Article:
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Definition Of Rural Vs. Suburban

Discussion in 'Urgent - Help Needed' started by Kent Faver, Feb 21, 2005.

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  1. Kent Faver

    Kent Faver New Member

    0
    Aug 16, 2002
    Professional Status:
    Certified General Appraiser
    State:
    Texas
    Hey all,
    Had a large investor reject an appraisal recently because the property lists the subject (and comps) as suburban, and they want the subject and comps to be listed as rural. The underwriter stated specifically "this investor requires this change (to rural) if comps are more than 1-2 miles away." My 5 comps were 2, 3, 5, 5 and 7 miles away - fairly typical for my market for properties of this type. In fact, it is rare for me to have a property IN the city limits with an urban rating with all comps less than 2 miles away.

    The subject in this case is located approximately 1/2 mile from corp. city limits, does use a septic system, is on 3/4 acre, but is in a growth corridor.

    This property easily meets my definition of suburban, and is a far cry from rural. I generally use Page 1 of the URAR as criteria for Rural - % of area built-up, proximity to shopping/employment, etc.

    Anybody else having this issue? I realize it's probably been discussed here before - thanks.

    Kent
     
  2. GeorgiaBoy

    GeorgiaBoy Junior Member

    0
    Jul 23, 2003
    Professional Status:
    Licensed Appraiser
    State:
    Georgia
    I've had people question it before, but I've never changed a report. It is what it is. Distance to comps may be a consideration, but for me has never been the decisive factor whether a property is rural or suburban. I have had subject's that were less than 20 miles from the center of Atlanta where I had to go outside 3 miles for all sales.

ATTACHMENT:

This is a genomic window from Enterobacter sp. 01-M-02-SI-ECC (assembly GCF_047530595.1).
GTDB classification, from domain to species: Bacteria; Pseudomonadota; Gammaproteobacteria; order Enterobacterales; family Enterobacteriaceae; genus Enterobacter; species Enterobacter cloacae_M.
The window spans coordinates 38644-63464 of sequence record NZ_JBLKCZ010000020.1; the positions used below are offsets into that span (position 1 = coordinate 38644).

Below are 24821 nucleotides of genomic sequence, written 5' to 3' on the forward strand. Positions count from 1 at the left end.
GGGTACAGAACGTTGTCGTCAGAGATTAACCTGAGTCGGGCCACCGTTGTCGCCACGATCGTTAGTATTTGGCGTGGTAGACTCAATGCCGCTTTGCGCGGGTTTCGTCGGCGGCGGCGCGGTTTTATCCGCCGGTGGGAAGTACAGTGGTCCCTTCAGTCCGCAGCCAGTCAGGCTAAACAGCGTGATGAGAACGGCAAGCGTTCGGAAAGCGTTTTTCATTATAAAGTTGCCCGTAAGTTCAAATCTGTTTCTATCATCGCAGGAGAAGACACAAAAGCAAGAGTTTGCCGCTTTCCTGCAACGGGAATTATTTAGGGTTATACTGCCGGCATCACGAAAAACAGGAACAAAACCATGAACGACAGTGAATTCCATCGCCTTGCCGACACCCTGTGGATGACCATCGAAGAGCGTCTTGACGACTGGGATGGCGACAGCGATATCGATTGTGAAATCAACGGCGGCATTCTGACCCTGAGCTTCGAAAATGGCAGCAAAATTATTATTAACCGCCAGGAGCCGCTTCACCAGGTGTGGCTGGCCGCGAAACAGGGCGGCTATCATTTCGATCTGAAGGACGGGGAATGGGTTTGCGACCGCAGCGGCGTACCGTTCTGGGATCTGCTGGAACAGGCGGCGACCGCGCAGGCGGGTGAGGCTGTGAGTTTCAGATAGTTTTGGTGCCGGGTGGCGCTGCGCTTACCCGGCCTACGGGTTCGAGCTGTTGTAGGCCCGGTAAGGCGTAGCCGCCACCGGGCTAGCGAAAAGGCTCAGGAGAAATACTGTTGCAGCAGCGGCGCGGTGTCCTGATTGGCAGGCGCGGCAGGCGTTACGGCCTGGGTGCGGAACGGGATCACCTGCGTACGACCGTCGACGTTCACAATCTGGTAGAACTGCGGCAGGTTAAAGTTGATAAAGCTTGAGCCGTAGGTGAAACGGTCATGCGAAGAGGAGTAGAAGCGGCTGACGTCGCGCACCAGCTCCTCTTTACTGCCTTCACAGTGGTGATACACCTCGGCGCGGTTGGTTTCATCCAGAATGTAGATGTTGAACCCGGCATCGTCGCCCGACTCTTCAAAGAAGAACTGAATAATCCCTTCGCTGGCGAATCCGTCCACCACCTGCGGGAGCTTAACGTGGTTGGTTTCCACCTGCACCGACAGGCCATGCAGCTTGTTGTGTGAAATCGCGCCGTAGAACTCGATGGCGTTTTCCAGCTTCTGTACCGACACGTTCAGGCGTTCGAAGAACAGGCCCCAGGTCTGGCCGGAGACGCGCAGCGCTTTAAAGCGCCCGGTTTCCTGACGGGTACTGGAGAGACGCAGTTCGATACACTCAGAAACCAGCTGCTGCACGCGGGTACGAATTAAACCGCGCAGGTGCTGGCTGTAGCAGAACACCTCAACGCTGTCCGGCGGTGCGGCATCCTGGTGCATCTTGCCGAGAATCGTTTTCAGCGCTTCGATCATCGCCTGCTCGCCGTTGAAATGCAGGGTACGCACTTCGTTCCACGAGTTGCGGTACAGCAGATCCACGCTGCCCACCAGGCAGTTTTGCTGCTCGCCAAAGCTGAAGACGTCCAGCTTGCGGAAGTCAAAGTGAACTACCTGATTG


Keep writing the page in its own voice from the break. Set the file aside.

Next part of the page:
3. ROBERT JONES

    ROBERT JONES Junior Member

    0
    Feb 12, 2002
    Professional Status:
    Certified Residential Appraiser
    State:
    New Jersey
    Try- RURBAN

    Rural-Urban Fringe (Rurban) - A term derived to describe those areas lying outside but adjacent to cities where the land use is in transition from rural to urban.

    taken from Appraisal Terminology and Handbook - 5th Edition - American Institute of Real Estate Appraisers.


    Bob Jones

    ps this is an old edition - the definition could probaly be modified to read .... from rural to suburban.
     
  4. Robert Anderson

    Robert Anderson Senior Member

    0
    Nov 27, 2004
    Kent,

    This is one of those topics that is argued endlessly but never resolved. The latest thread on this topic--which was begun on January 13th in the Urgent Help Forum--is entitled "rural Vs. suburban, urar problem." The link is:

    http://appraisersforum.com/forum/index.php?showtopic=22793

    A search will turn up many other discussions of this topic.

    Your situation seems a little different from the norm in that the lender wants you to change your appraisal from suburban to rural. Normally, it's the other way around. Also, using proximity of comparable sales to the subject as the criteria for suburban/rural is certainly different.